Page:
Scenario Spines & Capstones

There are three scenario spines provided (London Heat, Covering Our Tracks, For the Dead Talk Fast), all of which give Directors a good idea of the types of scenarios that can be used to introduce players to the overall campaign, and give a feel of how some improvisation might go while running it.

There are four capstones provided (Zalmoxis Rising, Dracula's Mill, Russian Roulette, The Tomb of Dracula) which give you options, or perhaps seed ideas, on how you can end your overall campaign on a climactic note.

All these are structured in such a way that it makes comparing and comprehending the materials relatively straightforward, even as a Director might already be planning modifications to the materials provided.

Campaign Frames, Looking Glass: Bucharest, and Indices

The Campaign Frames are interesting -- apparently some non-traditional / high-challenge level campaigns for the advanced Director -- but will require more detailed analysis when I get to it.

Looking Glass: Bucharest gives some much-needed detail to this exotic campaign location.

Indices helps you find things in the book, that you might need at a critical campaign prep (or game running) juncture.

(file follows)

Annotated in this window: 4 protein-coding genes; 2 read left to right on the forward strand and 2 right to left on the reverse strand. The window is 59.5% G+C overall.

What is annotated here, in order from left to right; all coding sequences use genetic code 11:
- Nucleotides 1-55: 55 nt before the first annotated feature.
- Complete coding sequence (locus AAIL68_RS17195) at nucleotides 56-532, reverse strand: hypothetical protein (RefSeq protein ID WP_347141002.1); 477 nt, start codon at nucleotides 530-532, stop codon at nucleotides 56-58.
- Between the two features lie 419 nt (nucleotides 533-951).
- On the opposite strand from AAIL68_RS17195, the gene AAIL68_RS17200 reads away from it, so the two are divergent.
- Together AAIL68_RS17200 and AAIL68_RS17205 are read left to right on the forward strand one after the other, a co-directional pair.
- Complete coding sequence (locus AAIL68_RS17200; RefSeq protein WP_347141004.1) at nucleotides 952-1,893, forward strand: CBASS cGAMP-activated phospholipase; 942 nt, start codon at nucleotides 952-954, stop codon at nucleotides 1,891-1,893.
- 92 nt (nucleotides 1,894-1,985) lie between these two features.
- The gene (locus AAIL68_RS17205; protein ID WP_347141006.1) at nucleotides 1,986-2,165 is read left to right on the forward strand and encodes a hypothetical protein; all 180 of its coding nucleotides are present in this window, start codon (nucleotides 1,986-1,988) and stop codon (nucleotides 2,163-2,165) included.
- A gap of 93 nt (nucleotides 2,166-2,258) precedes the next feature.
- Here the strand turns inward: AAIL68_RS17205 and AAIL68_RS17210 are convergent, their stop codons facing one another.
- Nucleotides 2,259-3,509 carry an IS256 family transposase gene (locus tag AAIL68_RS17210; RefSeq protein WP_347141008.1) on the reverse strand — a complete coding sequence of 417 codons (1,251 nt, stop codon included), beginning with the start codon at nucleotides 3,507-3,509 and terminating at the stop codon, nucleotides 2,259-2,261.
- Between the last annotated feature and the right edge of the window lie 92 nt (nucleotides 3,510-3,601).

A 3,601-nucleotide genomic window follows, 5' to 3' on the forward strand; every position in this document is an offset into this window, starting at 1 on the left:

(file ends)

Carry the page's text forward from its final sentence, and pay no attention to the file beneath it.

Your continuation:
Seems like a very meaty book to dive into. So, we'll get to that in the next instalment!

Friday, November 13, 2015

On The Radar: Equinox

The Equinox RPG ( by Vagrant Workshop is out. But wait -- it was already out in 2012, right? And then out again at the end of 2014 (right when I started my new job, which is probably why I missed it)?

A bit confused, but will figure it out later, because there are several books for it:

Based on naming conventions, some of the write-ups, and the bundles in RPGNow (see below), there are at least two different rulesets (Match System or Storygame) for the setting:
Also, according to the Setting Guide, you're free to approach the setting (if you didn't already know that you're allowed to used whatever ruleset you want) with you whatever ruleset you want: